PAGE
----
<p>Biocatalytic oxidation of cyclic hydrocarbons has many potential applications in the production of fine chemicals. Especially regioselective hydroxylation of aromatics and the stereospecific formation of secondary alcohols is of interest for the pharmaceutical and flavoring industries. Hydroxylating enzymes are active under mild reaction conditions allowing the controlled transformation of less stable substrates and formation of easily oxidizable products (e.g., catechols). Furthermore, application of microorganisms for the removal of cyclic hydrocarbons from waste streams provides a highly versatile method for the removal of toxic cyclic hydrocarbons.<p>Major drawbacks in the application of biocatalysts, for these processes are the need for cofactor regeneration and the low stability as a result of inhibitory effects of the hydrocarbon substrates. The investigations described in this thesis have dealt with microbiological aspects of the design of a biocatalytic hydroxylation process. As a model for microbial oxy-functionalization, the dioxygenation of tetralin to 1,2,5,6,7,8-hexahydro- <em>cis</em> - naphthalene diol and the subsequent chemical rearrangement to 5,6,7,8-tetrahydro-1-naphthol has been studied. Tetralin provides a perfect model compound for specific hydroxylation since different sites of initial oxidative attack can be envisaged (Chapter 4). Moreover, different oxygenated derivatives of tetralin are of interest to pharmaceutical industries as precursors for the production of hormone-analogs, sedatives, and tranquilizers. Also for the production of fragrance compounds, oxygenated tetralins may be useful (Chapter 1 and 4). Special attention has been given to the mechanism of the toxicity of cyclic hydrocarbon substrates. In Chapter 2 literature data concerning inhibitory effects of cyclic hydrocarbons and other lipophilic compounds on microorganisms has been reviewed.<p><strong>Selection of suitable biocatalysts</strong> . Chapter 3 describes the procedure that has been followed to obtain microorganisms that are able to use tetralin as sole source of carbon and energy. Enrichment cultures on tetralin were set up with soil samples from polluted areas, and also cyclic hydrocarbon-utilizing strains from culture collections were tested. Initial attempts were unsuccessful, which was attributed to substrate inhibition. By lowering the concentration of tetralin in the incubation media, growth occurred in several enrichment cultures, but no pure strains were isolated. Eventually, a pure culture was isolated by supplying tetralin in subsaturating concentrations (lower than 125 μmol/liter). Initial studies on the inhibitory action of tetralin on this strain, <em>Arthrobacter</em> sp. strain T2, indicated that an aqueous concentration of approximately 100 μmol/liter). already impaired growth, whereas quantities above the saturation concentration (approximately 125 μmol/liter) fully inhibited growth of the starved cells. These findings were taken into consideration in new attempts to isolate tetralin-utilizing strains. Addition of tetralin via the vapor phase, thus limiting the aqueous concentration, resulted in the selection of another bacterium from an enrichment culture set up with soil from a land farming facility. Furthermore, four strains that were previously isolated on <em>o</em> -xylene, styrene, or mesitylene respectively were also shown to degrade tetralin. Alternatively, enrichment cultures were set up with tetralin added in a non-miscible, non-biodegradable, and non-toxic organic solvent (Fluorocompound 40) which limits the aqueous concentration by serving as a reservoir for the toxic substrate. From these enrichment cultures, two different strains were obtained that were able to use tetralin as sole source of carbon and energy.<p>In Chapter 4 a survey of initial oxidation steps that may be involved in the biotransformation of tetralin is presented together with experimental data on the accumulation of intermediates oxygenated intermediates from tetralin. The knowledge on the initial oxidative steps has been used to evaluate the potentialities of the selected strains. It appeared that five strains started with an initial oxidation of the benzylic carbon atom, resulting in the formation of a-tetralol and a-tetralone. Two strains exhibited aspecific oxidations yielding products characteristic of both oxidation of the aromatic and the alicyclic moiety. Only one strain, <em>Corynebacterium</em> sp. strain C125, degraded tetralin by initially oxidizing the benzene nucleus. The metabolic pathway of tetralin in <em>Corynebacterium sp.</em> strain C125 has been studied in detail. The results, which are presented in Chapter 5, show that the aromatic moiety is attacked by a dioxygenase at the carbon atoms proximal to the cycloalkane substituent. The cis-dihydro diol that is formed in this reaction is further metabolized via a dehydrogenase to 5,6,7,8-tetrahydro-1,2-dihydroxynaphthalene, which is a substrate for an extra-diol cleaving catechol dioxygenase. Acidrearrangement of 1,2,5,6,7,8-hexahydro- <em>cis</em> -1,2-naphthalene diol yielded the corresponding phenols, 5,6,7,8-tetrahydro-1-naphthol and 5,6,7,8-tetrahydro-2-naphthol, in a ratio of 1:6. The apparent preference for the 2-naphthol limits the feasability of this system for the formation of the desired fragrance compound, 5,6,7,8-tetrahydro-1-naphthol However, the specificities of the different tetralin- transforming strains enable the formation of some high-value precursors for the synthesis of pharamaceuticals (Chapter 1 and 4).<p><strong>Mechanism of the inhibitory action of tetralin and other cyclic hydrocarbons</strong> .<br/>From the results presented in Chapter 3 it is clear that tetralin has a deleterious effect not only on tetralin-utilizing strains but also on other organisms. From incubations with possible intermediates of tetralin metabolism it appeared that tetralin, and not an intermediairy reaction product, was responsible for the observed toxicity. Similar observations for other cyclic hydrocarbons suggested that the inhibitory action of these compounds resulted from interaction with the membrane(s) of microbial cells (Chapter 2).<p>In Chapter 6 the mechanism of the toxic action of tetralin on microorganisms has been investigated in intact cells of tetralin-utilizing and non-utilizing bacteria, as well as in liposomes. The results of these investigations indicated that tetralin was accumulated in the membrane, which lead to a significant increase in membrane surface area. Similar studies with other cyclic hydrocarbons, as described in Chapter 7, showed that in addition to the increase in surface area also an increased membrane fluidity was observed. The effective concentrations of the cyclic hydrocarbons necessary for disturbing membrane integrity decreased with increasing hydrophobicity (measured as partition coefficient in an octanol/water system). The hydrophobicity of the hydrocarbon compounds provides a good measure for the partition coefficients of these compounds between the aqueous environment and the membrane (Chapter 7). From the estimated membrane/buffer partition coefficients the actual concentrations of the different in the membrane could be calculated and related to their effects on the membrane properties.<p>As a result of the membrane expansion and increase in bilayer fluidity, the integrity of the membrane was impaired. Consequently, the passive permeability of the membrane to protons (ions) was increased and the activity of the membrane embedded proton-pump cytochrome c oxidase was reduced. As a result of an increased permeability for protons and impairment of proton-pumping activity, the proton motive force was dissipated and internal pH homeostasis was disturbed. The dissipation of the proton motive force may result in the depletion of metabolic energy, but lowering of the internal pH may lead to complete inactivation of enzymes.<p>In Chapter 8 some implications of the postulated mechanism of the toxic action of cyclic hydrocarbons have been discussed in relation to the application of microorganisms for the biotransformation of such compounds. Also some aspects of the adapation of the cells have been treated in connection with a general response of cells to stress. Finally, some methods to prevent deleterious effects of cyclic hydrocarbons have been discussed in view of the proposed toxicity mechanism.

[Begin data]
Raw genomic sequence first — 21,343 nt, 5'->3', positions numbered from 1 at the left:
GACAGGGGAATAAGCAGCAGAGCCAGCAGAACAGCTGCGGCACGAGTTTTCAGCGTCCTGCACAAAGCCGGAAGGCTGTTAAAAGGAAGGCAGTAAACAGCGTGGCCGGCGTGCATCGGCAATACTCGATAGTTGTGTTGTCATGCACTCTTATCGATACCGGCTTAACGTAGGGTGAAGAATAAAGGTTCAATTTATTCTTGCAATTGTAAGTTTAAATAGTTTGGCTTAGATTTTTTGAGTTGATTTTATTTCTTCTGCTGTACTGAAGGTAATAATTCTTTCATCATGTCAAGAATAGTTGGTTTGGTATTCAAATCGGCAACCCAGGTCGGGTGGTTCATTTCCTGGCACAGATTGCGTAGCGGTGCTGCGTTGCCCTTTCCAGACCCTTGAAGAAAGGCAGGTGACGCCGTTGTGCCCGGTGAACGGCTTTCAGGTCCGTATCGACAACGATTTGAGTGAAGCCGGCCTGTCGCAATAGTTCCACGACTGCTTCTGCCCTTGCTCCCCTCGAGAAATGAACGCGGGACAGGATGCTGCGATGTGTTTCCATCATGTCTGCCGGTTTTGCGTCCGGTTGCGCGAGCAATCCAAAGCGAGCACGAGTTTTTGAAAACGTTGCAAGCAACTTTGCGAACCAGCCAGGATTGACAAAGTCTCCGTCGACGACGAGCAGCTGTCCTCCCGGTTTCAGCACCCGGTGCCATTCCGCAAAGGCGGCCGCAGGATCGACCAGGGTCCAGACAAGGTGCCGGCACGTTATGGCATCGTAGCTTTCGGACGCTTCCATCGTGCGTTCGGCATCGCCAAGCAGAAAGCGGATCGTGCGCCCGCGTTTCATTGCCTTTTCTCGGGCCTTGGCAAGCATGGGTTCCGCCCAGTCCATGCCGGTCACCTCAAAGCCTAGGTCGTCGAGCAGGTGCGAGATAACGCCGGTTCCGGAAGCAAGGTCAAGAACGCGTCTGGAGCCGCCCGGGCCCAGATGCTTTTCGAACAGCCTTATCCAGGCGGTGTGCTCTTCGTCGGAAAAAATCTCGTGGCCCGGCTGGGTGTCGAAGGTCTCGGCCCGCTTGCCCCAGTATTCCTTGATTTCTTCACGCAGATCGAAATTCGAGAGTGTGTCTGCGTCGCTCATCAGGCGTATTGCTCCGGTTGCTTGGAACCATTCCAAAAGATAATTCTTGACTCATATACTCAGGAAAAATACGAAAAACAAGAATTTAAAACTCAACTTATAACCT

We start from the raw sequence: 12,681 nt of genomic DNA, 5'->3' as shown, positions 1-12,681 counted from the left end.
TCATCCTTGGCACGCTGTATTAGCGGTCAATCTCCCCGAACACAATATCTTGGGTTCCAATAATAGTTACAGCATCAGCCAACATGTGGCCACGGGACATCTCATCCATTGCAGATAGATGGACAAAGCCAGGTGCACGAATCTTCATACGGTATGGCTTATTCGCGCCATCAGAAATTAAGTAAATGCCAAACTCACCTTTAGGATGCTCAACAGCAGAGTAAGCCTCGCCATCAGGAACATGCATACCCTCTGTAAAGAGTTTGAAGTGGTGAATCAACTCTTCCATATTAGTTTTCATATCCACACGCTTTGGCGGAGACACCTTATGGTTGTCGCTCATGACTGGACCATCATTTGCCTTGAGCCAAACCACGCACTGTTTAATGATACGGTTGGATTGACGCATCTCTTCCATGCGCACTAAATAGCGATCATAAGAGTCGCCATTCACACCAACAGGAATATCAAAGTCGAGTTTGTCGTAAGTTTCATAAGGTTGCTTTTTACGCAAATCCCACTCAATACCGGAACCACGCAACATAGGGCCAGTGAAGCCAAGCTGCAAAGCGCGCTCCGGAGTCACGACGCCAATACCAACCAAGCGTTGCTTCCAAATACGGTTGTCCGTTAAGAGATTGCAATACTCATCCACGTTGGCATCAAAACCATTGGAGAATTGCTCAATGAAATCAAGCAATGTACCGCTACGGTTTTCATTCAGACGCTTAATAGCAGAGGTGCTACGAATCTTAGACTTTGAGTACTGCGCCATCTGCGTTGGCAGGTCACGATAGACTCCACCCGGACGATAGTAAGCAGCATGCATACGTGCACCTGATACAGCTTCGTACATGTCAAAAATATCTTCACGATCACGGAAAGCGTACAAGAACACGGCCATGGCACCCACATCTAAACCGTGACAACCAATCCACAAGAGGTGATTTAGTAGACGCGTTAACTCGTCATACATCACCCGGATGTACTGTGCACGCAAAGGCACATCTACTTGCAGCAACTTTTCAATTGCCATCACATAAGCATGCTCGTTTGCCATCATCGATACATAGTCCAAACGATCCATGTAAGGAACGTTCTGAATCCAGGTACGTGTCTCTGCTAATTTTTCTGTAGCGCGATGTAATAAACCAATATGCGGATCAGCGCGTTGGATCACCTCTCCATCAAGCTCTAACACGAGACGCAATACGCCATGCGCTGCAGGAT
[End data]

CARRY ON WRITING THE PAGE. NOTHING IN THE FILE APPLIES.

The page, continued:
Original languageEnglish
    QualificationDoctor of Philosophy
    Awarding Institution
    • de Bont, J.A.M., Promotor
    • Poolman, B., Promotor, External person
    Award date24 May 1993
    Place of PublicationS.l.
    Print ISBNs9789054851257
    Publication statusPublished - 1993


    • derivatives
    • aromatic compounds
    • naphthalene
    • industrial microbiology
    • microorganisms
    • biochemistry
    • metabolism
    • synthesis
    • oxygenases